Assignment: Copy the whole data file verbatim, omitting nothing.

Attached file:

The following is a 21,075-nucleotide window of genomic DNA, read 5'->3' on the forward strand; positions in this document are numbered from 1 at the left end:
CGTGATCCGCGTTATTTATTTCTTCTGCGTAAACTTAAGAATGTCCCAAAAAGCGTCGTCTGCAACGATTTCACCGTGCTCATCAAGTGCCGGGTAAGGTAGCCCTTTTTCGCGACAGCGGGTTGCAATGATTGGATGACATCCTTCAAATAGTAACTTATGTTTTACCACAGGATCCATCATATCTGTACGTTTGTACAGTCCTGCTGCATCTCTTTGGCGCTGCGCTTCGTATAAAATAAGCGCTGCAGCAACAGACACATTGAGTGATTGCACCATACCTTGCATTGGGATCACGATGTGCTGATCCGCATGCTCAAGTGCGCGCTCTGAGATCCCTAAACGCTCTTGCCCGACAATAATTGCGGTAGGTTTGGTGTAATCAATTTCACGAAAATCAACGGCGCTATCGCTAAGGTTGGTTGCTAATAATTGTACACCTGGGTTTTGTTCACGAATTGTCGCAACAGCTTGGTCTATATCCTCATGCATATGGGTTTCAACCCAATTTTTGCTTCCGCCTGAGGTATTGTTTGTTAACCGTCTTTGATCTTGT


The following is a 21,075-nucleotide window of genomic DNA, read 5'->3' on the forward strand; positions in this document are numbered from 1 at the left end:
CGTGATCCGCGTTATTTATTTCTTCTGCGTAAACTTAAGAATGTCCCAAAAAGCGTCGTCTGCAACGATTTCACCGTGCTCATCAAGTGCCGGGTAAGGTAGCCCTTTTTCGCGACAGCGGGTTGCAATGATTGGATGACATCCTTCAAATAGTAACTTATGTTTTACCACAGGATCCATCATATCTGTACGTTTGTACAGTCCTGCTGCATCTCTTTGGCGCTGCGCTTCGTATAAAATAAGCGCTGCAGCAACAGACACATTGAGTGATTGCACCATACCTTGCATTGGGATCACGATGTGCTGATCCGCATGCTCAAGTGCGCGCTCTGAGATCCCTAAACGCTCTTGCCCGACAATAATTGCGGTAGGTTTGGTGTAATCAATTTCACGAAAATCAACGGCGCTATCGCTAAGGTTGGTTGCTAATAATTGTACACCTGGGTTTTGTTCACGAATTGTCGCAACAGCTTGGTCTATATCCTCATGCATATGGGTTTCAACCCAATTTTTGCTTCCGCCTGAGGTATTGTTTGTTAACCGTCTTTGATCTTGT